Like Tom Zappe, I have an Avalon with a CD player. However, I’ve found myself listening to CDs less and less and to the old-time radio shows on XM more and more. The Avalon also has a USB port, so I’ve ripped dozens of CDs and OTR shows onto a USB drive, and I can listen to them anytime at all. I think I could learn to live without a CD player.

  3. Max Allan Collins says:

    Tom, lots of jazz is available as downloads. But it still sucks to have to re-buy stuff.

    Bill, I don’t have the patience (or tech know-how) to rip CDs and OTR. I know my son Nate could help me, but I’m stubborn. I can learn to live without a CD player, too. Just wish I didn’t have to. I do like XM, but the ’60s stations during the day have obnoxious, endlessly chatty djs…and obviously it’s hit and miss, though radio always was.

  4. ed gorman says:

    As you know I’m not a huge Beatles fan but you reminded me of the cultural impact they had. For a sizable section of American people–and not just teenagers–the social world changed. And I still love Rubber Soul and the White album as much as I did when they first appeared. Excellent post, Al.

  5. Max Allan Collins says:

    We’ve had the discussion many times, Ed, that those in our field who dis Mickey Spillane don’t understand his cultural impact. The Beatles, of course, go farther in that (as you say) the social world changed. RUBBER SOUL is my favorite Beatles album, although I’m with those who feel one really good album was trying to get out of the two-disc set of THE WHITE ALBUM.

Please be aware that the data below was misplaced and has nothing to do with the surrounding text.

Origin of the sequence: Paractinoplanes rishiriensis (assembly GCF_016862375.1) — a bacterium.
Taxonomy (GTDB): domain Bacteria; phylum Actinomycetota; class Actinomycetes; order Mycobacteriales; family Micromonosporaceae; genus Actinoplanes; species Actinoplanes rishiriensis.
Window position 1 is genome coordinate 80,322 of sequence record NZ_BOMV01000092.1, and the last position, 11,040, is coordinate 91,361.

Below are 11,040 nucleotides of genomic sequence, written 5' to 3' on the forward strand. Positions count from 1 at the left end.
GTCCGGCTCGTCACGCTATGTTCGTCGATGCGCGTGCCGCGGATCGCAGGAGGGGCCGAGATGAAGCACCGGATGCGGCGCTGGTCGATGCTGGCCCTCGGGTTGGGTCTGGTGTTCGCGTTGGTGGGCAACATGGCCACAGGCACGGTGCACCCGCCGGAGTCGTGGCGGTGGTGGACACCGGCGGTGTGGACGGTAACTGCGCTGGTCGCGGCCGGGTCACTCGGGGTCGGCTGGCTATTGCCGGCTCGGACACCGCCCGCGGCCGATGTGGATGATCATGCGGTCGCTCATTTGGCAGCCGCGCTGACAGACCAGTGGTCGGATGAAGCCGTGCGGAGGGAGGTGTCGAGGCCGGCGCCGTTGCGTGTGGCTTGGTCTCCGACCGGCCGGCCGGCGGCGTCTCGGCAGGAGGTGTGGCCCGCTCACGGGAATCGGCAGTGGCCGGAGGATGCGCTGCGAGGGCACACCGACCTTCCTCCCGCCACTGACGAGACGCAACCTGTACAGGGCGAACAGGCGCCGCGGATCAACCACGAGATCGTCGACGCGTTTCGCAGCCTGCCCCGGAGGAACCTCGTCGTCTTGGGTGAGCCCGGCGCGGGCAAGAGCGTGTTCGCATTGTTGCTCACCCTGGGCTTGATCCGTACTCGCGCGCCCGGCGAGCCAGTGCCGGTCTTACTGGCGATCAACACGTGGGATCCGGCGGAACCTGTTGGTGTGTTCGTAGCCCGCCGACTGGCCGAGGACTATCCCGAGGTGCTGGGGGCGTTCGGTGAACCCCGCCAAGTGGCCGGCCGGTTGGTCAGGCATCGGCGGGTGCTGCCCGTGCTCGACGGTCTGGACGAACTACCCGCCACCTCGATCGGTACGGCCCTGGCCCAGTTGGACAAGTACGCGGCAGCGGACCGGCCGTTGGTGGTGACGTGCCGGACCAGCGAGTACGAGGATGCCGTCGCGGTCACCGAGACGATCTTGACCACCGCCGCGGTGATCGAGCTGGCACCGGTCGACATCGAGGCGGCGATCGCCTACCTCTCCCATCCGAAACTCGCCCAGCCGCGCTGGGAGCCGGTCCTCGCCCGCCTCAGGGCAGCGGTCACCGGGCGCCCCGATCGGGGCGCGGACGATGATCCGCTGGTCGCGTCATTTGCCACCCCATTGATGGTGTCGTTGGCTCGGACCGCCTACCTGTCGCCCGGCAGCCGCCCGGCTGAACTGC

I also think that Baby Boomers who were a little older than my group — who were in college or a few years out of college — probably didn’t see the Beatles the same way we did. I can see that (early on particularly) the Beatles might seem to be teeny-bopper stuff. I also think a key aspect of their impact is that they were the antidote to the JFK assassination. Those are the two key events of my generation’s teenage years: the assassination, and the Beatles on Ed Sullivan.

    Always great to hear from one of my best friends and one of the very best crime writers around.

  6. Sean Kelly says:

    So I rented a car so we could drive to Omachi (near Nagano) for the long Christmas weekend. I loaded up my iPod with plenty of audiobooks and OTR for the 4-hr (which became 6 thanks to some poor navigational choices). But the cars that the Navy Exchange rent have radio, CD and MD (Mini-Disc!) – no other ports. I scrambled to see if the base library had some book CDs, but their family-friendly selection is woefully lacking. So our drive consisted of listening to my daughter’s Christmas gifts (May J. Sings Disney and Superheroes by The Cincinnati Pops) a couple of hastily grabbed Christmas CDs and the Ronald Coleman Christmas Carol adapted for LP. Those and Japanese radio. AFN is AM and doesn’t reach very far. So come to Japan – CDs are still standard issue here.

    Loved Antiques St. Nicked. Trash ‘n Treasures novellas have been my Christmas tradition for Japan. I’ll be here for three more Christmases so please keep up the fun.

  7. ed gorman says:

    Beautifully said, Al, and you’re right, of course. Age makes a difference. In my teen years it was all Elvis but not even he had the social impact of the Beatles. I still remember their first appearance on Ed Sullivan. I wasn’t quite sure what I was watching. I just knew that the world was changing right there on black and white TV.

  8. Max Allan Collins says:

    Sean, I’ll pass on moving to Japan just for the CD’s (my son says they, and blu-rays/DVDs, are very expensive there!).